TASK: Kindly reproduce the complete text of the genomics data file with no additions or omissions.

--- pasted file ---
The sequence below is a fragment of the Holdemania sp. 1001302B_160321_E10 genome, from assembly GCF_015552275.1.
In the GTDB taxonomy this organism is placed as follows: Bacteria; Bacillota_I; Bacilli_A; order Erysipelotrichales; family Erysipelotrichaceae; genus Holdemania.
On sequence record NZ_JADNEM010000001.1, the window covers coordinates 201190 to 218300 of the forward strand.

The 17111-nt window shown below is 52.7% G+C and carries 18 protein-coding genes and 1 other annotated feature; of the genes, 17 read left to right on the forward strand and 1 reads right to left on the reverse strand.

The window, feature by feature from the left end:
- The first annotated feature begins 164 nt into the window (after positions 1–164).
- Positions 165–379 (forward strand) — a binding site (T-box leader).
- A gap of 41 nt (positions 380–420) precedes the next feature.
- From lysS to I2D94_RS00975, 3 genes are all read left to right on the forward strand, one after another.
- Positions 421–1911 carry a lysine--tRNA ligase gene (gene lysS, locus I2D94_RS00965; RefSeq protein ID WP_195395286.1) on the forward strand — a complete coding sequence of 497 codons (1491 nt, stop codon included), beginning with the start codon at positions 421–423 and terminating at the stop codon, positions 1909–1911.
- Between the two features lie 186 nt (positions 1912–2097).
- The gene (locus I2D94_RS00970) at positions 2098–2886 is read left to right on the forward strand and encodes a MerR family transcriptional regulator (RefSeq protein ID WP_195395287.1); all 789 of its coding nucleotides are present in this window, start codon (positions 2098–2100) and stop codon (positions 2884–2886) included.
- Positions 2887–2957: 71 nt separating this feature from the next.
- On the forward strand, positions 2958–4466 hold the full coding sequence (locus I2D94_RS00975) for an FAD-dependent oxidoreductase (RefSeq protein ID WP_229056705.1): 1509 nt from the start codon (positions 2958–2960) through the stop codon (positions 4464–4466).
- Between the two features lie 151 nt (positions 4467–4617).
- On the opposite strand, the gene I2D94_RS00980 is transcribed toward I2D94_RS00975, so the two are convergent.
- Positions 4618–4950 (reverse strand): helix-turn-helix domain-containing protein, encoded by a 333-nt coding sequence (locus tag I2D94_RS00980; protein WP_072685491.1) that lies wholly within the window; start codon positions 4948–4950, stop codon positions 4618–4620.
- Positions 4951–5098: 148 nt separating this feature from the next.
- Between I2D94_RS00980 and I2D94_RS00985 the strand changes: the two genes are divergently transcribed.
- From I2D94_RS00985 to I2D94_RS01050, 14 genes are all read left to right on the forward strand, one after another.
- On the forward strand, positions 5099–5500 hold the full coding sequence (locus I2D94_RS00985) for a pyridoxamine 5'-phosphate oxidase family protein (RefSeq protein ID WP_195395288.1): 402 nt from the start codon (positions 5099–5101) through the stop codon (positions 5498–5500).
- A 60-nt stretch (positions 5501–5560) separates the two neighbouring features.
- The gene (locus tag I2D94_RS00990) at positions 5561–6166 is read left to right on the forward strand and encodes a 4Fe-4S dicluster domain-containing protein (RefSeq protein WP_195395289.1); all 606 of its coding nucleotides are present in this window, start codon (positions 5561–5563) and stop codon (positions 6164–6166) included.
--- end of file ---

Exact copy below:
The sequence below is a fragment of the Holdemania sp. 1001302B_160321_E10 genome, from assembly GCF_015552275.1.
In the GTDB taxonomy this organism is placed as follows: Bacteria; Bacillota_I; Bacilli_A; order Erysipelotrichales; family Erysipelotrichaceae; genus Holdemania.
On sequence record NZ_JADNEM010000001.1, the window covers coordinates 201190 to 218300 of the forward strand.

The 17111-nt window shown below is 52.7% G+C and carries 18 protein-coding genes and 1 other annotated feature; of the genes, 17 read left to right on the forward strand and 1 reads right to left on the reverse strand.

The window, feature by feature from the left end:
- The first annotated feature begins 164 nt into the window (after positions 1–164).
- Positions 165–379 (forward strand) — a binding site (T-box leader).
- A gap of 41 nt (positions 380–420) precedes the next feature.
- From lysS to I2D94_RS00975, 3 genes are all read left to right on the forward strand, one after another.
- Positions 421–1911 carry a lysine--tRNA ligase gene (gene lysS, locus I2D94_RS00965; RefSeq protein ID WP_195395286.1) on the forward strand — a complete coding sequence of 497 codons (1491 nt, stop codon included), beginning with the start codon at positions 421–423 and terminating at the stop codon, positions 1909–1911.
- Between the two features lie 186 nt (positions 1912–2097).
- The gene (locus I2D94_RS00970) at positions 2098–2886 is read left to right on the forward strand and encodes a MerR family transcriptional regulator (RefSeq protein ID WP_195395287.1); all 789 of its coding nucleotides are present in this window, start codon (positions 2098–2100) and stop codon (positions 2884–2886) included.
- Positions 2887–2957: 71 nt separating this feature from the next.
- On the forward strand, positions 2958–4466 hold the full coding sequence (locus I2D94_RS00975) for an FAD-dependent oxidoreductase (RefSeq protein ID WP_229056705.1): 1509 nt from the start codon (positions 2958–2960) through the stop codon (positions 4464–4466).
- Between the two features lie 151 nt (positions 4467–4617).
- On the opposite strand, the gene I2D94_RS00980 is transcribed toward I2D94_RS00975, so the two are convergent.
- Positions 4618–4950 (reverse strand): helix-turn-helix domain-containing protein, encoded by a 333-nt coding sequence (locus tag I2D94_RS00980; protein WP_072685491.1) that lies wholly within the window; start codon positions 4948–4950, stop codon positions 4618–4620.
- Positions 4951–5098: 148 nt separating this feature from the next.
- Between I2D94_RS00980 and I2D94_RS00985 the strand changes: the two genes are divergently transcribed.
- From I2D94_RS00985 to I2D94_RS01050, 14 genes are all read left to right on the forward strand, one after another.
- On the forward strand, positions 5099–5500 hold the full coding sequence (locus I2D94_RS00985) for a pyridoxamine 5'-phosphate oxidase family protein (RefSeq protein ID WP_195395288.1): 402 nt from the start codon (positions 5099–5101) through the stop codon (positions 5498–5500).
- A 60-nt stretch (positions 5501–5560) separates the two neighbouring features.
- The gene (locus tag I2D94_RS00990) at positions 5561–6166 is read left to right on the forward strand and encodes a 4Fe-4S dicluster domain-containing protein (RefSeq protein WP_195395289.1); all 606 of its coding nucleotides are present in this window, start codon (positions 5561–5563) and stop codon (positions 6164–6166) included.